By Paul Goble
Because Moscow cannot cut spending on oil and gas as that sector is too closely tied to Putin, cannot cut spending on defense because of the military buildup, and cannot attract outside investment because of sanctions, the Kremlin is putting all the burden on the population, reducing effective demand, and making the situation even worse.
Indeed, Aleksey Mikhaylov says this week, by cutting social spending and especially pensions, the regime is dousing the fire with gasoline and “only deepening the crisis because the main problem of the current crisis is the decline of consumer and investment demand. And [these measures] reduce consumer demand” (profile.ru/rossiya/item/98652-za-vse-zaplatit-narod).
As one would expect, Vladimir Putin and his government have sought to put the best face on things, arguing that the situation could have become far worse than it is. That may be so, but on the horizon are three external developments and a slew of internal ones that are certain to make the situation much worse and soon.
The resolution of the Iranian crisis has already sent oil prices down and the end of the embargo will send them down more. The Federal Reserve Bank of the US will begin to raise interest rates in September drawing more capital to America. And Greece will probably leave the euro zone, forcing a further devaluation of Russia’s hard currency holdings.
But these “’unexpected developments’” pale in comparison with the problems at home, the commentator suggests. The government has been playing games with statistics to make things look less bad, like not including Crimea in terms of costs but including it in terms of income.
Moreover, the Russian government’s decision to try to balance the budget on the backs of the population by cutting pensions and reducing social spending has had the effect of cutting consumer demand at precisely the time when such demand could play a positive role in getting the Russian economy out of its slump.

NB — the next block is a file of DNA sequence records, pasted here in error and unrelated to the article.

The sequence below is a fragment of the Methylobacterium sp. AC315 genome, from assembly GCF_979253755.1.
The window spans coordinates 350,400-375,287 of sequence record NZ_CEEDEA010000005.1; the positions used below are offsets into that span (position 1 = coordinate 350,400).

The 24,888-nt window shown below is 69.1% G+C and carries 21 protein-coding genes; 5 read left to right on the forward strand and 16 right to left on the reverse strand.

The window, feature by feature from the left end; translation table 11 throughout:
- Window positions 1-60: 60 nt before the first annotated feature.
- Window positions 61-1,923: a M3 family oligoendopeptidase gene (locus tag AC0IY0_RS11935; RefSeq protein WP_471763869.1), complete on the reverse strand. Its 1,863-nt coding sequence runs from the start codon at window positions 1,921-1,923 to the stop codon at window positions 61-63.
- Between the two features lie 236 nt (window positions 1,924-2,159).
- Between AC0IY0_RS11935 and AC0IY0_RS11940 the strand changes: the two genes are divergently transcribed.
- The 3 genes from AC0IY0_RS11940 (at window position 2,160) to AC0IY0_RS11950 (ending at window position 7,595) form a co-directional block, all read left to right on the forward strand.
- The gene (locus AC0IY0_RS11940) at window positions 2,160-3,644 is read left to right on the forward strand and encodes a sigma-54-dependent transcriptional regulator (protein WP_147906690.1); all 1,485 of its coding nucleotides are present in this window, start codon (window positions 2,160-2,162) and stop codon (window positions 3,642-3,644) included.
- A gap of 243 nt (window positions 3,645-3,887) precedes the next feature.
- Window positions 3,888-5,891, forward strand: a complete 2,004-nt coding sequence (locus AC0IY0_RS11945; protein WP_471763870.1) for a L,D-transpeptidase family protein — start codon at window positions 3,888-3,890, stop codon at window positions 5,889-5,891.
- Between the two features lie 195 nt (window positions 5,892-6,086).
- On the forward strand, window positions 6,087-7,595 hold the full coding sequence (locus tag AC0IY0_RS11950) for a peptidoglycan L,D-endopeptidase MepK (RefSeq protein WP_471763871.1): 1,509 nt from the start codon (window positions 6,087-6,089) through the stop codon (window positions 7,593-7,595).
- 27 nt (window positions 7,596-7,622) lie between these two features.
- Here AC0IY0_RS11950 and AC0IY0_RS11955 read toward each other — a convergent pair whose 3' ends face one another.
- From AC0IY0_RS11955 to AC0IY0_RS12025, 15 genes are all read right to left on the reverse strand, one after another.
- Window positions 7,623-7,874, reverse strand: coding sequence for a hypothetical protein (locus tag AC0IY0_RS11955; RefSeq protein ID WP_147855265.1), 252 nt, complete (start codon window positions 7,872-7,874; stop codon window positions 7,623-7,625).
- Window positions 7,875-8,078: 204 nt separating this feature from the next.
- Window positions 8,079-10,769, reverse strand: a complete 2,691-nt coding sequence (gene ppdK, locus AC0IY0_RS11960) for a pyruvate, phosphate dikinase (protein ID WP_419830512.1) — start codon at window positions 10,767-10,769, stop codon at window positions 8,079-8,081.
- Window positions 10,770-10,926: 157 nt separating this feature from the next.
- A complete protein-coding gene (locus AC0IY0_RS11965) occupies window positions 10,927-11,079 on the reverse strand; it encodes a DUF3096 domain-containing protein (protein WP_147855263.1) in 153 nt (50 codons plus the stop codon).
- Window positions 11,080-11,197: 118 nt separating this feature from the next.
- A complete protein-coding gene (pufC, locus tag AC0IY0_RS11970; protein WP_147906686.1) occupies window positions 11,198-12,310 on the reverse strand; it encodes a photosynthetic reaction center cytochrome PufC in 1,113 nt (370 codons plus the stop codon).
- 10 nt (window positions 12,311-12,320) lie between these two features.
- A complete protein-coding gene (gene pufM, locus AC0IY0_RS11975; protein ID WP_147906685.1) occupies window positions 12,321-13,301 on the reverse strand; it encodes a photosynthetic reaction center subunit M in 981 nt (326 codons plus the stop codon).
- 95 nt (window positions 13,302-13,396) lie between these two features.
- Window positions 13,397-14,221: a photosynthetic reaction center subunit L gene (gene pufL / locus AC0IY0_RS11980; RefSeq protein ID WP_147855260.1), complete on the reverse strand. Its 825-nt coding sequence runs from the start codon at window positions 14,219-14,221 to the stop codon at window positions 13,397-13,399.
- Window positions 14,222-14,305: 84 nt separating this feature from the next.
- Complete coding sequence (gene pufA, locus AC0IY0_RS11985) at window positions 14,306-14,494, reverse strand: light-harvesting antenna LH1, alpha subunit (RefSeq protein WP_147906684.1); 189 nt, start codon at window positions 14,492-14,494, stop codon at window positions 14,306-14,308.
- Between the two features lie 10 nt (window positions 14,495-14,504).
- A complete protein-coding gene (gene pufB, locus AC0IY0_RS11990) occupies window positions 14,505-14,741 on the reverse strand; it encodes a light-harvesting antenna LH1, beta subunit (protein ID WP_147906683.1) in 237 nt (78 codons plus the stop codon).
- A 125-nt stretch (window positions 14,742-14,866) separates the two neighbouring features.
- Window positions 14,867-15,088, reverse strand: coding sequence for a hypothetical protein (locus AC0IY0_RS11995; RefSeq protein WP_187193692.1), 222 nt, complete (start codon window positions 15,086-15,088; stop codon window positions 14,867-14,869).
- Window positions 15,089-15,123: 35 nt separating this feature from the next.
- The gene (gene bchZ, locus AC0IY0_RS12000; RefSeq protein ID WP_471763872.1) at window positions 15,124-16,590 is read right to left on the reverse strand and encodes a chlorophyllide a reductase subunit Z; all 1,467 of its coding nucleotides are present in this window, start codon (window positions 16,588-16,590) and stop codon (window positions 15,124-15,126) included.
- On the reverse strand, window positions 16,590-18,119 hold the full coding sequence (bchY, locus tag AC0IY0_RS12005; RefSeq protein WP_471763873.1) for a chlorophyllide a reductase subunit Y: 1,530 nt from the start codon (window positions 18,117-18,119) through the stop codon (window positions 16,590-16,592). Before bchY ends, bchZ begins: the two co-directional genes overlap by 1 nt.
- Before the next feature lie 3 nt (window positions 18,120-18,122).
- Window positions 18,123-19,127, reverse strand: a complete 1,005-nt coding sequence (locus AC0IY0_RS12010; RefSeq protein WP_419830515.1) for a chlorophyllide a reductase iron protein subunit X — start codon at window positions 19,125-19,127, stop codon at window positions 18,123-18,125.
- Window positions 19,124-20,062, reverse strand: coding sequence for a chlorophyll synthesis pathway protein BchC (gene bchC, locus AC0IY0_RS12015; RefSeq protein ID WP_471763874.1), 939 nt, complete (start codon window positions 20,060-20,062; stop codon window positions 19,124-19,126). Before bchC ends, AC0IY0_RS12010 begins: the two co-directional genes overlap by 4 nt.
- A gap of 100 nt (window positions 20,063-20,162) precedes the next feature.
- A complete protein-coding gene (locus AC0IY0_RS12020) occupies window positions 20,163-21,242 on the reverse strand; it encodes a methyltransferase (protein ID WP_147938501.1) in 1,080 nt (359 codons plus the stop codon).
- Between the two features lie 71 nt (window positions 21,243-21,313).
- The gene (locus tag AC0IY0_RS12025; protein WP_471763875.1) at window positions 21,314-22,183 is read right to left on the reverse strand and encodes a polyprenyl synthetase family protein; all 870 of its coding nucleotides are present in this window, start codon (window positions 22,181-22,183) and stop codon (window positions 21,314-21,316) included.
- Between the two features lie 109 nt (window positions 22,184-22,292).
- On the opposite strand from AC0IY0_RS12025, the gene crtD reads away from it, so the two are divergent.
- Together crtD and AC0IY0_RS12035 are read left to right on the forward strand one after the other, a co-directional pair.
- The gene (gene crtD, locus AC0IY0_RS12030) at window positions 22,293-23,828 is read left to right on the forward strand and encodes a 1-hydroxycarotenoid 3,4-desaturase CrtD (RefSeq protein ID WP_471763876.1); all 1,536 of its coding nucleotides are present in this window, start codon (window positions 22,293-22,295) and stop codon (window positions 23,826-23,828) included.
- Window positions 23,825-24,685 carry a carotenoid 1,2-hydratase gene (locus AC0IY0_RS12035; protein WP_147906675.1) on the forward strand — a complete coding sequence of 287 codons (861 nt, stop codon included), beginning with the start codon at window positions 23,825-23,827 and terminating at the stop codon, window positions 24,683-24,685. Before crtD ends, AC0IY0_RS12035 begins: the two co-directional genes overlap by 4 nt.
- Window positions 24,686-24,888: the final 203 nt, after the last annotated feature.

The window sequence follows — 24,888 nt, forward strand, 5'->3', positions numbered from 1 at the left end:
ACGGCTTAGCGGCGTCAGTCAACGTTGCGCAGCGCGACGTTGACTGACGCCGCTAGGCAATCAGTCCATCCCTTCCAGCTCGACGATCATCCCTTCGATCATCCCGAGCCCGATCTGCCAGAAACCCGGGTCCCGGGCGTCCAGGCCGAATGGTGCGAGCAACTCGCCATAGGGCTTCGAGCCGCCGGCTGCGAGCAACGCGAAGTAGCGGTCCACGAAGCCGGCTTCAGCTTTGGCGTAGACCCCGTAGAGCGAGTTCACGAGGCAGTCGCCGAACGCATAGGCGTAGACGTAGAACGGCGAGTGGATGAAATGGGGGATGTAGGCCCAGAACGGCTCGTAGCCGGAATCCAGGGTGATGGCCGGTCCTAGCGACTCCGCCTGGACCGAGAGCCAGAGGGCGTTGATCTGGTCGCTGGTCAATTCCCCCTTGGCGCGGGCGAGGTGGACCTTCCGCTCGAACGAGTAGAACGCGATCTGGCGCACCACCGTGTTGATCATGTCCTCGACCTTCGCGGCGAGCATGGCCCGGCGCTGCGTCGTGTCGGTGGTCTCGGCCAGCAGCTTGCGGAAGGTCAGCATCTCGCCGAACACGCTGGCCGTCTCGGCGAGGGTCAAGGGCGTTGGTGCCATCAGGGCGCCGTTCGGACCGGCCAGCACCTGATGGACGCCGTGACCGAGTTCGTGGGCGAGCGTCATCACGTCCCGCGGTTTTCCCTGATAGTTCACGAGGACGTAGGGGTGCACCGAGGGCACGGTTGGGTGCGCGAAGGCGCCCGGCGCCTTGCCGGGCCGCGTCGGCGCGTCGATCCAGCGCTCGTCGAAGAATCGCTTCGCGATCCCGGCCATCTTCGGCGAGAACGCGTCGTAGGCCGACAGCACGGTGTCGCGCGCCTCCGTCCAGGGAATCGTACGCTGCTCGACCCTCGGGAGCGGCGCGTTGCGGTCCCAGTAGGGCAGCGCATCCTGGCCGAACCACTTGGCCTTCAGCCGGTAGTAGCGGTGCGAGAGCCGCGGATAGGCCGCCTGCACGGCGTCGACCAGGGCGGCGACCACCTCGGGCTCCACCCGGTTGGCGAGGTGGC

Government spokesmen insist that the crisis is a cyclical one in which a rapid decline will be followed by a rapid recovery. To be sure, Mikhaylov says, there are some cyclical elements in the situation. But the explanation for the current situation is to be found elsewhere and not just in foreign sanctions.
Much of the reason for the current crisis lies with what are typically called “’structural problems,” a term traditionally used in a situation when regimes are trying to make the defense of property, competition and transparency more available. But “it is obvious that in recent years and especially in the last one, Russia has gone in exactly the opposite direction.”
“The slow growth of the economy and the high outflow of capital began under the impact of structural factors long before sanctions the decline of world prices for oil,” he points out. “The last two circumstances only accelerated and intensified processes that were already going on. And the Russian economy would have stopped even without them.”
Despite the crisis, he continues, “we continue to move along a course against a normal market economy, strengthening the state sector, monopolizing markets, ‘direct administration’ from the authorities, and the defenselessness of business before the force structures of the state. This will not allow the Russian economy to renew growth.”
In this situation, the Russian Central Bank has not been able to help the government deal with the crisis. “Just the reverse.” But “it has done this not out of ill will but out of extreme shakiness of the achieved financial stability it the Russian market. The RCB leadership understands the current financial stabilization is decisive: under quiet waters are swimming hungry sharks.”
This fall and winter are going to be “’hot’” for the bank: “inflation will grow and the ruble exchange rate will fall. And it is quite likely that this will happen with sharp peaks as in the fall and winter of last year,” Mikhaylov says. The Central Bank is “afraid of losing control over the situation,” and its next two meetings, on July 31 and in September, will require hard choices.
For too long, those in charge of economic policy have comforted themselves with “bedtime stories,” but now they recognize that “the situation is going beyond their control,” and they don’t know exactly what to do.
One thinks of Lenin’s observation about a revolutionary situation: “those on top cannot run things in the old want, and those below do not want to live that way in any event.” Clearly, those on top in Moscow know they can’t behave as they have in the past; but so far, those below have not responded as one might expect.
But at some point, they will, Mikhaylv says. “The Titanic of the Russian economy is colliding with the iceberg of popular dissatisfaction, the largest part of which is under water and not visible,” but no less dangerous for that.